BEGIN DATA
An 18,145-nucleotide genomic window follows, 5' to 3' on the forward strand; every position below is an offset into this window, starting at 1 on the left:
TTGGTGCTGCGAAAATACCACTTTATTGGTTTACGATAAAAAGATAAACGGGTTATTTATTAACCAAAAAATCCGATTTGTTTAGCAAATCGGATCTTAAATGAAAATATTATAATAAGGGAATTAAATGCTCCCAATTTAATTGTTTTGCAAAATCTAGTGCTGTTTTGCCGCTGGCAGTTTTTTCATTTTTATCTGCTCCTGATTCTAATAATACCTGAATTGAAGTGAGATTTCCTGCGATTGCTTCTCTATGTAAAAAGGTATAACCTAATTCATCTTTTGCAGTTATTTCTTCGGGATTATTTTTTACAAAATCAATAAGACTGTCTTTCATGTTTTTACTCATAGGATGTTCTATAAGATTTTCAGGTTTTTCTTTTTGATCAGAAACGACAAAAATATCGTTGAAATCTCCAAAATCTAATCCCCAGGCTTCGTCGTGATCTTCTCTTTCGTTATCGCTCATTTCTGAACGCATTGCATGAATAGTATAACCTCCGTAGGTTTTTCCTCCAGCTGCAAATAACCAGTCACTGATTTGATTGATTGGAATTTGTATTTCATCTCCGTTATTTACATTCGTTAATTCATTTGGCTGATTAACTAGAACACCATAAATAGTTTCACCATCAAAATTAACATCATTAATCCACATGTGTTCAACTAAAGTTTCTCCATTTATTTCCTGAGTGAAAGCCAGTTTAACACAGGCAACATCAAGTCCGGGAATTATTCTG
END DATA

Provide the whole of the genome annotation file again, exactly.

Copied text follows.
An 18,145-nucleotide genomic window follows, 5' to 3' on the forward strand; every position below is an offset into this window, starting at 1 on the left:
TTGGTGCTGCGAAAATACCACTTTATTGGTTTACGATAAAAAGATAAACGGGTTATTTATTAACCAAAAAATCCGATTTGTTTAGCAAATCGGATCTTAAATGAAAATATTATAATAAGGGAATTAAATGCTCCCAATTTAATTGTTTTGCAAAATCTAGTGCTGTTTTGCCGCTGGCAGTTTTTTCATTTTTATCTGCTCCTGATTCTAATAATACCTGAATTGAAGTGAGATTTCCTGCGATTGCTTCTCTATGTAAAAAGGTATAACCTAATTCATCTTTTGCAGTTATTTCTTCGGGATTATTTTTTACAAAATCAATAAGACTGTCTTTCATGTTTTTACTCATAGGATGTTCTATAAGATTTTCAGGTTTTTCTTTTTGATCAGAAACGACAAAAATATCGTTGAAATCTCCAAAATCTAATCCCCAGGCTTCGTCGTGATCTTCTCTTTCGTTATCGCTCATTTCTGAACGCATTGCATGAATAGTATAACCTCCGTAGGTTTTTCCTCCAGCTGCAAATAACCAGTCACTGATTTGATTGATTGGAATTTGTATTTCATCTCCGTTATTTACATTCGTTAATTCATTTGGCTGATTAACTAGAACACCATAAATAGTTTCACCATCAAAATTAACATCATTAATCCACATGTGTTCAACTAAAGTTTCTCCATTTATTTCCTGAGTGAAAGCCAGTTTAACACAGGCAACATCAAGTCCGGGAATTATTCTG